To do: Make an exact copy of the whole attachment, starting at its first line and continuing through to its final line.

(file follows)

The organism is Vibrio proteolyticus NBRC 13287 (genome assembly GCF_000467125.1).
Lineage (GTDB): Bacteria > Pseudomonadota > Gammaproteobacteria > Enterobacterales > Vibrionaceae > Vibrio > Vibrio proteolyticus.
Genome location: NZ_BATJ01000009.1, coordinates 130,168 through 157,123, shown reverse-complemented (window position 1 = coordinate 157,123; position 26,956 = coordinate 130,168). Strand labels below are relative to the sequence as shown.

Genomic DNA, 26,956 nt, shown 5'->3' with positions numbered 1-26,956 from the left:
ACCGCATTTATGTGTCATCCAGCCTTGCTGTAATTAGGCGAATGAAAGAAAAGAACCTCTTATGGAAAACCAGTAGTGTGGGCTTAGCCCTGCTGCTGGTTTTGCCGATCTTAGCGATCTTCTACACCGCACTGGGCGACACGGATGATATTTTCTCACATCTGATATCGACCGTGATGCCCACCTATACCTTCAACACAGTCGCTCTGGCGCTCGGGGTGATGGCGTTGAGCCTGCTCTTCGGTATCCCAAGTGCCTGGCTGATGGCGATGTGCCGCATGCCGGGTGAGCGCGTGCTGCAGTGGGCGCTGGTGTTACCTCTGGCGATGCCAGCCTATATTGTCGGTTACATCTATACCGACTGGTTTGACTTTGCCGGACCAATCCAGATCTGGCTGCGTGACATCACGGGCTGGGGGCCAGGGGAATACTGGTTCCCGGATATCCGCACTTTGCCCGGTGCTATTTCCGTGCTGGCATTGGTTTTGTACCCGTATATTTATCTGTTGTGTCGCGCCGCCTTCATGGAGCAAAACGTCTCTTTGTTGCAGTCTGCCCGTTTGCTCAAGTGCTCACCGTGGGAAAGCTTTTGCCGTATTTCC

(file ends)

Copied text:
The organism is Vibrio proteolyticus NBRC 13287 (genome assembly GCF_000467125.1).
Lineage (GTDB): Bacteria > Pseudomonadota > Gammaproteobacteria > Enterobacterales > Vibrionaceae > Vibrio > Vibrio proteolyticus.
Genome location: NZ_BATJ01000009.1, coordinates 130,168 through 157,123, shown reverse-complemented (window position 1 = coordinate 157,123; position 26,956 = coordinate 130,168). Strand labels below are relative to the sequence as shown.

Genomic DNA, 26,956 nt, shown 5'->3' with positions numbered 1-26,956 from the left:
ACCGCATTTATGTGTCATCCAGCCTTGCTGTAATTAGGCGAATGAAAGAAAAGAACCTCTTATGGAAAACCAGTAGTGTGGGCTTAGCCCTGCTGCTGGTTTTGCCGATCTTAGCGATCTTCTACACCGCACTGGGCGACACGGATGATATTTTCTCACATCTGATATCGACCGTGATGCCCACCTATACCTTCAACACAGTCGCTCTGGCGCTCGGGGTGATGGCGTTGAGCCTGCTCTTCGGTATCCCAAGTGCCTGGCTGATGGCGATGTGCCGCATGCCGGGTGAGCGCGTGCTGCAGTGGGCGCTGGTGTTACCTCTGGCGATGCCAGCCTATATTGTCGGTTACATCTATACCGACTGGTTTGACTTTGCCGGACCAATCCAGATCTGGCTGCGTGACATCACGGGCTGGGGGCCAGGGGAATACTGGTTCCCGGATATCCGCACTTTGCCCGGTGCTATTTCCGTGCTGGCATTGGTTTTGTACCCGTATATTTATCTGTTGTGTCGCGCCGCCTTCATGGAGCAAAACGTCTCTTTGTTGCAGTCTGCCCGTTTGCTCAAGTGCTCACCGTGGGAAAGCTTTTGCCGTATTTCC